Let’s Get Serious About Florida’s Water Issues

Algae at Kirkendoll Drayton Island, April, 2019

You probably don’t expect to pick up a copy of Arbus and read about Florida’s sewage crisis and sea level rise. But human waste and rising waters are polluting waterways throughout the state, including our beloved St. Johns River. With more than 300,000 new residents moving to Florida each year, this significant problem is only getting worse. 

A Sewage Crisis

Wastewater treatment plants convert sewage into an effluent that either is discharged into our waterways or reused as reclaimed water for irrigation. The biosolids, or sewage sludge, that remain are then converted into fertilizers, disposed of in landfills, or applied to agricultural lands. In addition, thirty percent of the 21.6 million people in Florida rely on an estimated 2.6 million septic tanks for their wastewater disposal. When you consider there are also over sixty-eight million head of livestock in our state, you can imagine how much human and animal waste is produced annually. 

The big problem is nutrients – nitrogen and phosphorous – that are in our waste don’t just go away, but are moved around and sometimes concentrated in certain areas with disastrous results.

For instance, over seventy percent of all of the sewage sludge that is permitted for land application in Florida is being disposed of in our St. Johns River watershed. That represents more than 89,000 tons of sludge each year. As a result, high concentrations of phosphorous are running off farmlands and into the headwaters of our river.

Algae at Caleb Clifton Federal Point, May, 2019

As the St. Johns slowly flows north, nutrient pollution from septic tanks, reclaimed water, wastewater effluent, animal waste, and fertilizers enter our river along the way, fueling toxic algae blooms that are harmful to our economy, wildlife, and human health. Factor in rising water temperatures from a warming planet, and toxic blooms may become more frequent and widespread. 

Advocating for Greater Protections

Over the years, St. Johns Riverkeeper has successfully fought for more protective limits on the excessive nitrogen and phosphorous that are polluting our waterways. However, nutrient pollution remains one of the most serious water quality problems in Florida and much more must be done.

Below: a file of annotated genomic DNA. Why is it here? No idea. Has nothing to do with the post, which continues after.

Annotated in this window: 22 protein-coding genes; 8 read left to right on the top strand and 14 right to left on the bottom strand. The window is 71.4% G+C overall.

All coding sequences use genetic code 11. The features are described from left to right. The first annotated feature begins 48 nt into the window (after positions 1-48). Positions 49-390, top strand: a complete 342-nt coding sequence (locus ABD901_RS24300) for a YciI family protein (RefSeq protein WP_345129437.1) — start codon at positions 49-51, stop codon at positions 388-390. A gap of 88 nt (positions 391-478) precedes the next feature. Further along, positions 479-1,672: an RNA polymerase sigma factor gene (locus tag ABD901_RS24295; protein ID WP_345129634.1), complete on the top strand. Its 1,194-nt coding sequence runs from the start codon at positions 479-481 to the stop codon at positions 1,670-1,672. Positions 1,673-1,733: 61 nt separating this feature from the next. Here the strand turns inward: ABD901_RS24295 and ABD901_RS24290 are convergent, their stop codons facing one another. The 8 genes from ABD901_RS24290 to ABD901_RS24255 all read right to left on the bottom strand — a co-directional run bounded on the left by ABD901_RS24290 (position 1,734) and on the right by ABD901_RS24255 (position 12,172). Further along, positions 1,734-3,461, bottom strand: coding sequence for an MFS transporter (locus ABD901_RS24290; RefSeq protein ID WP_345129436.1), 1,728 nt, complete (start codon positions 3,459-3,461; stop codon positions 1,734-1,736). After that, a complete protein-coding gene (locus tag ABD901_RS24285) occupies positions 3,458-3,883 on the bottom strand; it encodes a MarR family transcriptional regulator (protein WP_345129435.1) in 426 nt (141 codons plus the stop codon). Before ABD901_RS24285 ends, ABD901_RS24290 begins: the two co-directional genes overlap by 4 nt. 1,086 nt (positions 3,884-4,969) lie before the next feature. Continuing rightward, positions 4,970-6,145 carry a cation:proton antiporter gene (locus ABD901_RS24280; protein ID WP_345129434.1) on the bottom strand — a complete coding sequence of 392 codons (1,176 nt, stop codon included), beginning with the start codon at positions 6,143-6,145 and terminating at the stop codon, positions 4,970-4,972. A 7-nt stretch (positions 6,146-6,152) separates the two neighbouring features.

During the most recent legislative session, St. Johns Riverkeeper worked hard to get legislation passed that would put limits on the amount of sewage sludge polluting our river. Despite bipartisan support, polluter lobbyists killed the bill at the last minute. In fact, no bills were passed to significantly improve water quality in our state. The Florida Department of Environmental Protection is currently developing rules to further regulate biosolids, but the draft provisions simply don’t go nearly far enough. The time has come for Florida to get serious about stopping pollution at its source and developing a comprehensive waste management plan for the entire state that will sustainably address this growing problem.

We Have to Talk About Sea Level Rise

An aerial view of the St. Johns River 9 (top) and Big Fishweir Creek overflowing a day after Hurricane Irma came through Tuesday, September 12, 2017 in Jacksonville, Florida. (Will Dickey/Florida Times-Union)

We must also get serious about the threats from climate change, sea level rise, and increasing water levels in the St. Johns River. Over the last one-hundred years, the St. Johns at Mayport has risen by almost one foot. The rate of increase has nearly doubled in the last twenty-five years and continues to accelerate. Jacksonville could be faced with three feet of sea level rise by 2060.  

In addition to sea level rise, decades of dredging have added insult to injury by increasing water levels and storm surge, making Jacksonville even more vulnerable to storms and flooding. The current dredging project in Jacksonville will further exacerbate this problem. The Army Corps of Engineers has estimated that even smaller, “high frequency” storms could increase storm surge and the maximum water levels in the St. Johns River by an additional twelve percent due to the deeper channel. 

According to the National Oceanic and Atmospheric Association (NOAA), “Higher sea levels mean that deadly and destructive storm surges push farther inland than they once did, which also means more frequent nuisance flooding.” 

This is certainly true in Jacksonville. When Hurricane Irma passed by seventy miles to the west in 2017 it was a weak Category 1 storm, yet the storm surge was the equivalent of a Category 3 storm. This shockingly caused historic flooding that inundated streets, homes, and businesses with salty water from the ocean and our river.  

Read MoreBy Lisa Rinaman, St. Johns Riverkeeper

Author: Arbus

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